In praise of Col. Ely, God bless and safeguard Mauritania [Archives:2007/1045/Opinion]

April 26 2007

By: Hassan Al-Haifi
Amidst all the misery and tribulations one sees throughout the Middle East and North Africa, mostly thanks to the rule of untiring and relentless dictators serving the interests of those who seek to bleed the region of all its bountiful resources, one is relieved very much to see the very respectable recent developments in the Islamic Republic of Mauritania.

On April 19th, the leader of the military junta that has ruled in Nouakchott for the last year and a half, Col. Ely Ould Mohamed Vall, took the only once precedence of abdicating his ruler's seat to the newly freely elected President, Sidi Ould Sheikh Abdallahi. This was a very welcome and heart relieving move by an enlightened African leader and patriot. Colonel Ely has indeed entered his name in the history books of his nation and the entire region, while his predecessors and all the likes found throughout the region will have their names even thrown out of garbage dumps, let alone out of history books.

It goes without saying that some two and a half decades ago or so another great Arab leader, who took over the helms in a very troubled country, the Republic of the Sudan, likewise transferred full authority to the freely elected government of Former Prime Minister (Dr.) Sadiq Al-Mahdi. However Col. Suar Al-Dhahab's kind gesture to his people and the fine example he set out for all the rest of the dictators (royal, military or partisan) that continue to transgress on every human rights that their people are endowed by God with. But alas, that short-lived remarkable development was not left to take its normal historical route to success and prosperity for the rich country of the Sudan and its proud and highly cultured people. The evil dictatorships that surround the Sudan (surely Egyptian intelligence and Saudi money played a big role), exerted every effort to undermined the regime of Dr. Mahdi, even after it has reached a commendable settlement to the enduring rebellion that was brewing in the South and elsewhere in the regional configuration of the Sudan. Yes, these dictatorships felt very uneasy about having a democratic neighbor that insisted that the rule of the people must prevail and that governance is a social contract between the citizens and the rulers of a country, which entailed responsibilities and obligations on the part of the rulers, for which most Arab dictators have little regard or even respect. This observer recalls being in Saudi Arabia at the time of the Bashir coup, and was surprised to see that the morning newspapers in that country on the day following the coup were issuing diatribes against the former democracy of Sadiq Al-Mahdi and showing how the democratic government of the Sudan saw foolishness and senselessness in Saddam's war on Iran. To add emphasis to their displeasure at this, the Saudi press showed pictures of Al-Mahdi shaking hands with the new leaders of the Islamic Republic of Iran. Whatever the case, it was clearly an effort to dispel any favorite views of the very positive developments that transpired in the Sudan, which had heretofore pleased every Arab from the desert plateaus of Mauritania to the rugged mountains of Yemen, the latter of which was just settling into another enduring dictatorship that was implanted by the same forces that implanted the Bashir dictatorship in the Sudan.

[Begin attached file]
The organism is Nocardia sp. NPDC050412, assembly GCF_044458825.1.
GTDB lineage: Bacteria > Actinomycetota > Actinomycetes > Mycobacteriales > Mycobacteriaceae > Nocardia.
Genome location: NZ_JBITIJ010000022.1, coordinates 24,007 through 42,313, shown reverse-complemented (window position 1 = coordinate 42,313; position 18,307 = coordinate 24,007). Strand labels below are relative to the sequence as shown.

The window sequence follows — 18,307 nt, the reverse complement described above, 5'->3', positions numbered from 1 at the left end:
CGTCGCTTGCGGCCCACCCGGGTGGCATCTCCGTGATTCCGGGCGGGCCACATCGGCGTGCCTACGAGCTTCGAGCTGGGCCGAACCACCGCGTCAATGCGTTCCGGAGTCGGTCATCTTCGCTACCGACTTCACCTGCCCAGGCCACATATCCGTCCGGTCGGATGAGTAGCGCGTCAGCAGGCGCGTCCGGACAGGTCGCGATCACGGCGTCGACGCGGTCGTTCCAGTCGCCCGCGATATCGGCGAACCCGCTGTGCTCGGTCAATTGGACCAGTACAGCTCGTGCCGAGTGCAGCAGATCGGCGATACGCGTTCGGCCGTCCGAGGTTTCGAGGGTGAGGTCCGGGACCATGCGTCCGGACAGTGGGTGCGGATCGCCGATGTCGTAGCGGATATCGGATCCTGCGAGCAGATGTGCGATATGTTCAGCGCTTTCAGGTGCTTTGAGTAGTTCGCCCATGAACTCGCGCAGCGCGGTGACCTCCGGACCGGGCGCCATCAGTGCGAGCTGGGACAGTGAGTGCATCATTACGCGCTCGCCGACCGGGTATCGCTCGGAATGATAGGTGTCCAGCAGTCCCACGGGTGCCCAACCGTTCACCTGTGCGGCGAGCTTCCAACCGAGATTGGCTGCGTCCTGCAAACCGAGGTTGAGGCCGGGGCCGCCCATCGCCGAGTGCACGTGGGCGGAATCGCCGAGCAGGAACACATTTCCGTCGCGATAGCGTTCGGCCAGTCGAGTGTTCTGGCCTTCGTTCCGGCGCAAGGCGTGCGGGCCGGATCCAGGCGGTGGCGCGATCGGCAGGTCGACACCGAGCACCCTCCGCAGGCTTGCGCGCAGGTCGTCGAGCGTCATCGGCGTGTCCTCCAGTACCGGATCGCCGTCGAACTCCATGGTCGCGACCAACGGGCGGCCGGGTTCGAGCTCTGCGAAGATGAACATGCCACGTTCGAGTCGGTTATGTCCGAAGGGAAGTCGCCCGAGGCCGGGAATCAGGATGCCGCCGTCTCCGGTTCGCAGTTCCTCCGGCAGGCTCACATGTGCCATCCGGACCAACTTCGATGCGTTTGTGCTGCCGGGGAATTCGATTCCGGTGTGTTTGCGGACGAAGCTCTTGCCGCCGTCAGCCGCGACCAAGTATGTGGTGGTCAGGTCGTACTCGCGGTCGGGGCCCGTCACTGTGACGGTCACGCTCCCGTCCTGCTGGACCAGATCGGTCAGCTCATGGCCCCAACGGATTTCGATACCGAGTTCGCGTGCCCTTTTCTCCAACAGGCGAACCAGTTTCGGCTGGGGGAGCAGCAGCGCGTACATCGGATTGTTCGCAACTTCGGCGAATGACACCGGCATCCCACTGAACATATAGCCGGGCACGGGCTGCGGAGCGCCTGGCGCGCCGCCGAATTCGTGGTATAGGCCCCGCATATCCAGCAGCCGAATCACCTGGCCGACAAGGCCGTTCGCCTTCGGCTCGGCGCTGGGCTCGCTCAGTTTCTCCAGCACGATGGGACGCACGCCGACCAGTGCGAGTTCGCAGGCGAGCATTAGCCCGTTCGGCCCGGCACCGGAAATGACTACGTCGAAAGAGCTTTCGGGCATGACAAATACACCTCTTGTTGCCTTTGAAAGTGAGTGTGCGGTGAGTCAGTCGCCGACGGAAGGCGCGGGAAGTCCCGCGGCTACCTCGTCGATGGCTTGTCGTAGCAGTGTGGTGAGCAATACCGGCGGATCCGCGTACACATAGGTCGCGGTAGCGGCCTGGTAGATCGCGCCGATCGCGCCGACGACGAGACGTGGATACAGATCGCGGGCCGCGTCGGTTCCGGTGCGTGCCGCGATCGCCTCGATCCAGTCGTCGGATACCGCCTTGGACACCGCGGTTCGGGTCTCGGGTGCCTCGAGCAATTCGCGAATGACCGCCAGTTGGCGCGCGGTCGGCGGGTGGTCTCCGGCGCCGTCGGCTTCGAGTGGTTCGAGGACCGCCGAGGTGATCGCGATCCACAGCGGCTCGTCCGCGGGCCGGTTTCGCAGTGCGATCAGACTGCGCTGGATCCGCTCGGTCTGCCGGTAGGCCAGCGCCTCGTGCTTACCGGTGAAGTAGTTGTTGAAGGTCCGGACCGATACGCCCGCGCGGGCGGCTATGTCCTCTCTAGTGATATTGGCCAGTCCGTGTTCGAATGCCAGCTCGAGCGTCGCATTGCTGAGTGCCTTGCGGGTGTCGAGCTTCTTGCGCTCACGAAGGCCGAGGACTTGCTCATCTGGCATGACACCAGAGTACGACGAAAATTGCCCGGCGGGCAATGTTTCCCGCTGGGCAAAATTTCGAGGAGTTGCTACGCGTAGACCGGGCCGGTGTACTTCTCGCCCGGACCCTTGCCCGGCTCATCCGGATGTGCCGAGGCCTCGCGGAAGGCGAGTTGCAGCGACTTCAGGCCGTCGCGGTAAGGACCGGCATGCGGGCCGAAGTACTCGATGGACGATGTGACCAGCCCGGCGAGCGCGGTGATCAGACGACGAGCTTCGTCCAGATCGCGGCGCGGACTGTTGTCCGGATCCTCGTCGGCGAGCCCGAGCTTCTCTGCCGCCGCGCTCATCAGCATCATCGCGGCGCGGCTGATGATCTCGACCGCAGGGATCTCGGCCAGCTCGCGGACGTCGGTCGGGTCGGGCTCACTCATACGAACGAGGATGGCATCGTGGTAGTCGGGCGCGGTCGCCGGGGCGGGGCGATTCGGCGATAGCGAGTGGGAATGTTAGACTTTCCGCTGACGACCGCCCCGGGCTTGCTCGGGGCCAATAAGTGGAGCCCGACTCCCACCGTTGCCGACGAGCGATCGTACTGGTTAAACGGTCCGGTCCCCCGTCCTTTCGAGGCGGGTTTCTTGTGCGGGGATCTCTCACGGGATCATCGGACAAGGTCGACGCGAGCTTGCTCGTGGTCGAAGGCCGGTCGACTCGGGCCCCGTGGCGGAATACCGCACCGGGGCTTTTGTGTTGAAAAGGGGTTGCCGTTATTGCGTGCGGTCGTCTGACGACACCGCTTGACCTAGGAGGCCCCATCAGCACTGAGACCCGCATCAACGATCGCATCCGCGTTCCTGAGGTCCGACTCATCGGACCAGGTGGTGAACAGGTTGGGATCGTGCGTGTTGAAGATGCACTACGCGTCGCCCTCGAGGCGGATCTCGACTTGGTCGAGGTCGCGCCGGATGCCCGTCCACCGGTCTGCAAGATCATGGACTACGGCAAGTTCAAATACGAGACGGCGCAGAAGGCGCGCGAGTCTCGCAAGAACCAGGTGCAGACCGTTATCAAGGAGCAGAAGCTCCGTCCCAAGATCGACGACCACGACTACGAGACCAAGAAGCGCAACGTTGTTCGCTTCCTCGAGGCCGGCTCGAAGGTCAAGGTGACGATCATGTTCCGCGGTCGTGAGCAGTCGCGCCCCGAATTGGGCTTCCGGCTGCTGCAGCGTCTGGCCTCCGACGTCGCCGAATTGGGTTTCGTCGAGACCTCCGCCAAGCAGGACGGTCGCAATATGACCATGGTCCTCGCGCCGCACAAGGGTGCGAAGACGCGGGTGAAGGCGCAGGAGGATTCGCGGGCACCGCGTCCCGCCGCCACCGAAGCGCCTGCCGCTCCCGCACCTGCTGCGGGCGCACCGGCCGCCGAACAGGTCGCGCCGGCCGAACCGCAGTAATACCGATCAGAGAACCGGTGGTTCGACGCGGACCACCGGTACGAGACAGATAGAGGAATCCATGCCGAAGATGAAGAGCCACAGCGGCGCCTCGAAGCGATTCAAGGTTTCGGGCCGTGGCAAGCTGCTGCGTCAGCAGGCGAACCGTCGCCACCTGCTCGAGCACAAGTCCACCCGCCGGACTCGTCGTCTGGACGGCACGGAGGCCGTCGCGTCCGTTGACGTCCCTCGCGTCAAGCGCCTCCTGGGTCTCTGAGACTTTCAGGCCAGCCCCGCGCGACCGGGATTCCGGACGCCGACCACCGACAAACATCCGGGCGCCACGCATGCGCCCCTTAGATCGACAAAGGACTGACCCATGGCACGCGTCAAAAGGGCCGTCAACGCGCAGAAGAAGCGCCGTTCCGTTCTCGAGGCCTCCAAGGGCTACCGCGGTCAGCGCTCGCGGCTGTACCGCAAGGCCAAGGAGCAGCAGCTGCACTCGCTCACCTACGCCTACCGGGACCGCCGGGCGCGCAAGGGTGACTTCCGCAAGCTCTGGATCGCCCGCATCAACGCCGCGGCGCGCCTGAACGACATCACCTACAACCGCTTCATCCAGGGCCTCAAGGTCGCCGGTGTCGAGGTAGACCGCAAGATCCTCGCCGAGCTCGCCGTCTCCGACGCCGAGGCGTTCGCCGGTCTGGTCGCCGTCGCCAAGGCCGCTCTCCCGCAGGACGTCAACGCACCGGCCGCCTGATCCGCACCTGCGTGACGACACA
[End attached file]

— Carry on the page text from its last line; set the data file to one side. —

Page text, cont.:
This historical dissertation is meant to get the new freely elected government of the Islamic Republic of Mauritania to take heed of the evil that surrounds them in the region. There are bound to be many an Arab regime, which is not at all happy with the historical civilized developments in Mauritania, because they themselves could never elevate themselves to the highly cultured attitude of Col Ely. In fact, these regimes have been given eternal mandates by the West to step on the necks of their people, so the latter can continue to freely bleed the people of the area of their vital resources. So one should forget about the desire of the West to see democracy flourish in the region. That will be the biggest danger to the existence of Israel and of course to the control of the Western oil companies of the region's important natural resources. So beware, Sidi Abdullahi, and take note that not one Arab leader took the courteous step of taking part in the festivities for the remarkable peaceful transfer of authority in Nouakchott. How could they take an Arab leader abdicating the helms of authority in the land and even handing over the official car that the leader used during the 19 months he worked diligently in to carry out his promise of giving his people what they have been desiring and yeaning for, for sometime now. For most current Arab leaders, giving their people their rightful due is an abomination they could never live with. May God relieve us of all of them once and for all!

Hassan Al-Haifi has been a Yemeni political economist and journalist for more than 20 years.